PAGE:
FDA Receives Data on OHSU-Developed Leukemia Pill

03/02/01    Portland, Ore.

Fast track means approval may come as early as this summer

Novartis Oncology has submitted applications with the Food and Drug Administration, as well as health authorities around the world, for approval of Glivec (formerly STI571), a pill to fight chronic myelogenous leukemia (CML). The pill was developed by Novartis in collaboration with Oregon Health Sciences University researcher Brian Druker, M.D.

Based on promising, early study results, the FDA has designated Glivec fast-track status during development for the myeloid blast crisis phase indication of CML. Typically, such designations are given to drugs with potential to address unmet medical needs or improve upon available therapy for the treatment of a serious or life-threatening condition. In addition, Glivec was granted Orphan Drug designation by the United States, European Union and Japan, meaning those patients with advanced stages of the disease could get access to the drug even before approval.

The application comes fewer than three years after the initiation of clinical trials at OHSU, ahead of an industry average of nearly five years. The filing is based on study results from approximately 1,230 patients in 32 centers located in five countries. To date, Glivec has been studied in more than 5,000 patients in 30 countries.

"The development of Glivec has been a tremendous experience for the investigator community," said Druker, a professor of medicine and director of the Leukemia Program at OHSU. "Glivec has offered us not just an opportunity to provide a drug to patients that has truly changed the course of their lives, but has allowed us to evaluate a drug that may be the first of many that may radically change how cancer is treated."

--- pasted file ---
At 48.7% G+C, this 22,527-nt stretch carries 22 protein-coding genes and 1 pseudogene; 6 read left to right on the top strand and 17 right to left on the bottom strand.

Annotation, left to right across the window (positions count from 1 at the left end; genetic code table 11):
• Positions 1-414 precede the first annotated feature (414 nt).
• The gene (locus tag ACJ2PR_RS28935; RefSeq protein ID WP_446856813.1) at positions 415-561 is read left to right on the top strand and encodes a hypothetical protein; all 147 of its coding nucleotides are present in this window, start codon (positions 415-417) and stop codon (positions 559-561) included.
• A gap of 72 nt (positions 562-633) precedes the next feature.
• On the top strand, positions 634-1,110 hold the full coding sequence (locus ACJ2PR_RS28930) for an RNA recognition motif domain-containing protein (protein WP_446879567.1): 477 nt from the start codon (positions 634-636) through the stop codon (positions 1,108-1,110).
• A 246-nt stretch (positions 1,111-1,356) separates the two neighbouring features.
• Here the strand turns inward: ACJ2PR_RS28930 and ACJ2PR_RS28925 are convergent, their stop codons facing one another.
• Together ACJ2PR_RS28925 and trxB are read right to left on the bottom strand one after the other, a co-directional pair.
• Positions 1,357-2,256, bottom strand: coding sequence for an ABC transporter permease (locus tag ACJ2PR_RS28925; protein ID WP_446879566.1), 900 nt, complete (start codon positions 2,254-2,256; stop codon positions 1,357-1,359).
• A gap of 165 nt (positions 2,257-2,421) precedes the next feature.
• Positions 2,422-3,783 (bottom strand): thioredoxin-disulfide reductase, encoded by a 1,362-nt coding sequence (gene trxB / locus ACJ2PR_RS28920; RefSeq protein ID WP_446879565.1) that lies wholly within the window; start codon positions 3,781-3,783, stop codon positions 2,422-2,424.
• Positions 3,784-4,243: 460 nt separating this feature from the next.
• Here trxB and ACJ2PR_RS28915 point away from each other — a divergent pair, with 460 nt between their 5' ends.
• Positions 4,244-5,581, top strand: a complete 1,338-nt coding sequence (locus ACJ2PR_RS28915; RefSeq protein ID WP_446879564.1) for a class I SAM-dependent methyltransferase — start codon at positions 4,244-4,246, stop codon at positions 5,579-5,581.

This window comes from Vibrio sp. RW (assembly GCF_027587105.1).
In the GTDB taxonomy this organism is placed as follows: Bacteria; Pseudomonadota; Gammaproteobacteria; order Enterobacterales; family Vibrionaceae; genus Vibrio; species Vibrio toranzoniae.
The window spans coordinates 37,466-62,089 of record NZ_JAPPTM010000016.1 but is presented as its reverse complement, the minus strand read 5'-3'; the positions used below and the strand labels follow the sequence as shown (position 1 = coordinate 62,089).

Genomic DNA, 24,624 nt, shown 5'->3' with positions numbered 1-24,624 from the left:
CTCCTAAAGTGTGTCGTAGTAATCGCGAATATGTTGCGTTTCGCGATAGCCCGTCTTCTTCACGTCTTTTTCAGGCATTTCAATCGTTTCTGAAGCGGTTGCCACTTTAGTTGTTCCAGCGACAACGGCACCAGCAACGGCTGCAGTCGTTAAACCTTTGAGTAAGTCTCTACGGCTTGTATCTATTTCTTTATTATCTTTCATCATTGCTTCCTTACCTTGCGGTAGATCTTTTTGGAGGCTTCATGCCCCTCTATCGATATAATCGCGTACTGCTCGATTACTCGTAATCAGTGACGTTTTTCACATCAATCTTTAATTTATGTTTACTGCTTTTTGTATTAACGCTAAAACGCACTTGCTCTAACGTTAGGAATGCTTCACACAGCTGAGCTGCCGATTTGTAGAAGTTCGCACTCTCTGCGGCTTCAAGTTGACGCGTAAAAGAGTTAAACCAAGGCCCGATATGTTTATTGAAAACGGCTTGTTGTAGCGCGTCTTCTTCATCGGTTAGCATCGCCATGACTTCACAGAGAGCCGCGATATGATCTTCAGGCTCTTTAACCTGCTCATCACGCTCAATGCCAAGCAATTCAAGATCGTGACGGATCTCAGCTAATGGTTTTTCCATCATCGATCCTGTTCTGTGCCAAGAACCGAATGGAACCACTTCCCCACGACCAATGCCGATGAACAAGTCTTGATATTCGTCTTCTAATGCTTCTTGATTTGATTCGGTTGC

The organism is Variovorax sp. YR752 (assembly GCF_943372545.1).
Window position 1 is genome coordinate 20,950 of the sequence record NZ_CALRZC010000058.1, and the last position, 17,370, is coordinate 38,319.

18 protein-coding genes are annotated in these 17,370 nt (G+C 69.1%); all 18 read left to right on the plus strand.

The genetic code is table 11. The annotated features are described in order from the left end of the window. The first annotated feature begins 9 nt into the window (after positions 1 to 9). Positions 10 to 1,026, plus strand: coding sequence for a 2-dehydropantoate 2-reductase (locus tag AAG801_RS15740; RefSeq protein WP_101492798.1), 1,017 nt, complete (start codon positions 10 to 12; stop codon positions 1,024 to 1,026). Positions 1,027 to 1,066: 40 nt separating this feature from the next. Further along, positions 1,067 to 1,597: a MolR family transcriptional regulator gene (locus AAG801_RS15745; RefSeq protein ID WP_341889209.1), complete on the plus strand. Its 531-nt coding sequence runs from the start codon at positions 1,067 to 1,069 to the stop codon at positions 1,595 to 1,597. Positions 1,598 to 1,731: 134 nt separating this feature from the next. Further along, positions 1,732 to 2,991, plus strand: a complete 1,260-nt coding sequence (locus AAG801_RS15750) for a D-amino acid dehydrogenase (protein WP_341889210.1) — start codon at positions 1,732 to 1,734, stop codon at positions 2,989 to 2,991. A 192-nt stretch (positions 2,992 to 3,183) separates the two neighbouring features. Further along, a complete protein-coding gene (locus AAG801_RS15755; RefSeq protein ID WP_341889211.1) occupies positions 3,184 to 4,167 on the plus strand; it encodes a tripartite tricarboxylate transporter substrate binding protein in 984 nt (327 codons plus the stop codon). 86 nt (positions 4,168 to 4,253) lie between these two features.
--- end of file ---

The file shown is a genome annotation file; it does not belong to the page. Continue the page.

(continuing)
Glivec molecularly targets a protein produced by the specific chromosomal abnormality called the Philadelphia chromosome, which is present in a majority of patients with CML. Druker has worked with Novartis researchers on this drug since 1993 and began the first human clinical trials in June 1998.

At a scientific conference in December 2000, Druker and colleagues presented information showing that better than 90 percent of chronic-phase CML patients taking Glivec had their white blood cell counts return to normal, and more than a third of those patients were completely free of the Philadelphia chromosome.

"We believe that Glivec marks the beginning of a new stage in cancer therapeutics development," said David Parkinson, M.D., vice president, clinical research, Novartis Oncology. "By understanding the molecular abnormality causing the cancer -- CML in this case -- we can design drugs like Glivec that target the fundamental biochemical abnormalities associated with cancers, with better treatment results and fewer toxic effects on normal cells."

Patients and physicians interested in more information on these studies can contact the Leukemia Program at OHSU, 503 494-1117, or the Novartis Oncology Clinical Trials Hotline at 800 340-6843.

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